Fucked Up YA Adaptions: Beautiful Creatures

Unlike most of the films I view, I haven’t actually read Beautiful Creatures.

I’m actually surprised it’s sort of got past my radar. Especially after I watched the movie, because something that God awful my curiosity streak would be like MJ totally check it out at the library.

Yeah…don’t plan on doing it anytime any soon.

Unless the book is a dramatic improvement from the movie.  Because God…dear lord.

This film makes City of Bones look like Raiders of the Lost Ark.  Vampire Academy look like it should be Oscar nominated worthy.  And it even makes me long for the days of the cringe worthiness of The Princess Diaries 2 and Avalon High just because it would keep me awake.

Oh, yes.  Beautiful Creatures made me want to go asleep the same way Twilight did.  But  The Twilight Saga is an overall better film franchise (not that this one will ever get a sequel).

So, what went wrong besides the use of Twilight boring cinematography and a script that look like it was written by Maleficent?

Lots of things.

I think what really bothered me, before we continue this discussion any further.  Is the fake Southern accents.

I like in Texas.  While it’s not a full forced Southern drawl here, I can still tell what a real deep South accent sound like and most of the cast does not have it.  Unless they want to be an extra from the Sweet Evil trailer.

 

Also, other Southern stereotypes really had the eyes a rolling.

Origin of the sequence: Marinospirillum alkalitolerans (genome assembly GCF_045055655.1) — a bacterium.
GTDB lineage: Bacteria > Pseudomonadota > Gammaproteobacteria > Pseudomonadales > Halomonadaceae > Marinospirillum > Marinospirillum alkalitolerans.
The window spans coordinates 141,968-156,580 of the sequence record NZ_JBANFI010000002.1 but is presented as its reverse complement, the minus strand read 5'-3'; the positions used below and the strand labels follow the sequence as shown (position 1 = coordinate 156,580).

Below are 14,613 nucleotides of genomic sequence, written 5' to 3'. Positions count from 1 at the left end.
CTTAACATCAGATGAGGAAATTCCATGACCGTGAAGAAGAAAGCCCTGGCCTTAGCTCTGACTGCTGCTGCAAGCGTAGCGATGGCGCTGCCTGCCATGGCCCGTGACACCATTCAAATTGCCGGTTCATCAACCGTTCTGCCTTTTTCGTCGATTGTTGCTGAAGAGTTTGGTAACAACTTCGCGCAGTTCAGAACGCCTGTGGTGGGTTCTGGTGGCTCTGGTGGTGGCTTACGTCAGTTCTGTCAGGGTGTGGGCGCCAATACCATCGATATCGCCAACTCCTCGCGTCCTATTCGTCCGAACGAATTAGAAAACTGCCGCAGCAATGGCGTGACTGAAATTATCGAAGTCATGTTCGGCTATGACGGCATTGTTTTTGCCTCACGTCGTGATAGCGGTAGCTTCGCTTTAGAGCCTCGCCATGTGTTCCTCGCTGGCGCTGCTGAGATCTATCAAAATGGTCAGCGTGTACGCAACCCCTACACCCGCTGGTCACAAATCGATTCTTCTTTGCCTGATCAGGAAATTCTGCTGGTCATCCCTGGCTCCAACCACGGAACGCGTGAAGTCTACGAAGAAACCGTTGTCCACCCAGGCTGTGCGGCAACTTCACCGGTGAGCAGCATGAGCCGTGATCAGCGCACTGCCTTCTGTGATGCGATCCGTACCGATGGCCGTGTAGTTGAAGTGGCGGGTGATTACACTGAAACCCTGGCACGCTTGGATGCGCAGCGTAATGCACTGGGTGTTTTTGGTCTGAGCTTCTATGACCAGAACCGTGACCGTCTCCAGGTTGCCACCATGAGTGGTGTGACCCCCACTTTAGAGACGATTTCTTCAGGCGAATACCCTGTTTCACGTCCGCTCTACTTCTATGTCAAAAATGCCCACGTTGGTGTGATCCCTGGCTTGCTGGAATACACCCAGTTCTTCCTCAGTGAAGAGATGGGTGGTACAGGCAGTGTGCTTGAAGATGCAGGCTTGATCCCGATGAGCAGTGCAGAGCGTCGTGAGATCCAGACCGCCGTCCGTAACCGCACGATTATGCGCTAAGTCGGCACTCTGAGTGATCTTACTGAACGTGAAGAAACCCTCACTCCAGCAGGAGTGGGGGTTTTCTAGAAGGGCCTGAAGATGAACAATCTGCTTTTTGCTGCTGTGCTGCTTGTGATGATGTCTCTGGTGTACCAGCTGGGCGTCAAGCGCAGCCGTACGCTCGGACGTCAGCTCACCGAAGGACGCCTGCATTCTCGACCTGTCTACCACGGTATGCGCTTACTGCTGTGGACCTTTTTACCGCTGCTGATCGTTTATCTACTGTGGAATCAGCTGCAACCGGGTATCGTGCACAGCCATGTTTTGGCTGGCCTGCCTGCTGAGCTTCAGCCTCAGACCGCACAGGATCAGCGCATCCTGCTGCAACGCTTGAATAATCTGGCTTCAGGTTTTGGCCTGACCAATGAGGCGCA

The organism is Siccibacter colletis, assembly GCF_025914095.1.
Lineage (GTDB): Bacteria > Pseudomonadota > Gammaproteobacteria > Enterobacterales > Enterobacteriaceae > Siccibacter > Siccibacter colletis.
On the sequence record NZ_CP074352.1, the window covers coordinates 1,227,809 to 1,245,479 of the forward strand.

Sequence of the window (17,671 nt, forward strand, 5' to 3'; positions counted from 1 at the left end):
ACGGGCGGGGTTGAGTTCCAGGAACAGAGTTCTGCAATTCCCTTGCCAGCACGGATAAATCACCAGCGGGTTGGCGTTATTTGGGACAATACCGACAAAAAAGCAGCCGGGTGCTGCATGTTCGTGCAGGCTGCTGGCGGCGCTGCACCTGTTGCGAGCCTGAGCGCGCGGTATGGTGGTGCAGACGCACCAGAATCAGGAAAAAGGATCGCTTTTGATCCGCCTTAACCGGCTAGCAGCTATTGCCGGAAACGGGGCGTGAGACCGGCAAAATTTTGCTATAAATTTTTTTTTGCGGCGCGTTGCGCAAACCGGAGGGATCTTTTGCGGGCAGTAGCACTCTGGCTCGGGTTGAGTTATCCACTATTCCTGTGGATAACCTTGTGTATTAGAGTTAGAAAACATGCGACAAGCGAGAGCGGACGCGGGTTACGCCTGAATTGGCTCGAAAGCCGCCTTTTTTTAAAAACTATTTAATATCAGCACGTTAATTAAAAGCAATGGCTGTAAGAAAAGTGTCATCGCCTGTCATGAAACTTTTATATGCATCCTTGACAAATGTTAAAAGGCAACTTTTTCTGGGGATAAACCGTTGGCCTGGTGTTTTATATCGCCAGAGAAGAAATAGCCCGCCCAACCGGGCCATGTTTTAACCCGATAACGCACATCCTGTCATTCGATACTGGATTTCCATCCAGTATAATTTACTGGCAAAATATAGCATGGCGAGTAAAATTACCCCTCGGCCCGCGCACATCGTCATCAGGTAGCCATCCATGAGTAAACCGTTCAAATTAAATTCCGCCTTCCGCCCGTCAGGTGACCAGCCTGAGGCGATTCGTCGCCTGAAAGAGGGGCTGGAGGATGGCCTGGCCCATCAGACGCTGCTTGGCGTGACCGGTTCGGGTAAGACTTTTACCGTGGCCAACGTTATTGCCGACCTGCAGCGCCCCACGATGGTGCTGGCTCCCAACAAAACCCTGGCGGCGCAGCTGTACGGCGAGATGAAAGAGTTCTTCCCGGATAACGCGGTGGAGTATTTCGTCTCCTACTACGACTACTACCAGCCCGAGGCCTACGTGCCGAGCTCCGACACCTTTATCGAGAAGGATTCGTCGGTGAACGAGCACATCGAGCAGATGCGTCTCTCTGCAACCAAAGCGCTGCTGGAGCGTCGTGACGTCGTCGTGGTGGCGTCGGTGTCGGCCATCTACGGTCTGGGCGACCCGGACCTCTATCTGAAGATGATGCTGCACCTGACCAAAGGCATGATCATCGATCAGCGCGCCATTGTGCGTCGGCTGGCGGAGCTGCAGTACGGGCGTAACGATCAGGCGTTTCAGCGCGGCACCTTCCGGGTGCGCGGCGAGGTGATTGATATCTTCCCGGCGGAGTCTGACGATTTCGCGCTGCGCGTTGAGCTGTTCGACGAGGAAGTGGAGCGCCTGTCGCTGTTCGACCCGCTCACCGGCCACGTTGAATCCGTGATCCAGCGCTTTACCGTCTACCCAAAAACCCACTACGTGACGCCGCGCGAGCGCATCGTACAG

Just because someone lives South of the Mason Dixon line does not mean they are backwards.

However, try telling this movie otherwise.

The actors were pretty bland.  While there were some famous faces peaking through as supporting roles, the leads though were just, well, boring.  I couldn’t connect with these characters.

If you haven’t read the book or seen the movie, I guess the best way to describe Beautiful Creatures is Twilight with the gender roles flipped.  And oh, witches and magic are involved instead of vampires (hence, the Maleficent reference).

Or at least that’s what I got out of the movie.

Of course, there were subplots that I didn’t really pay attention to.  Because this was one of those movies, you just couldn’t pay attention to.

Which is sad, because from what I got I think the subplot could’ve been the most interesting part.  Besides, all the historical inaccurate Civil War flashbacks that looked like they came right out of of Eclipse (well, hello Major Whitlock).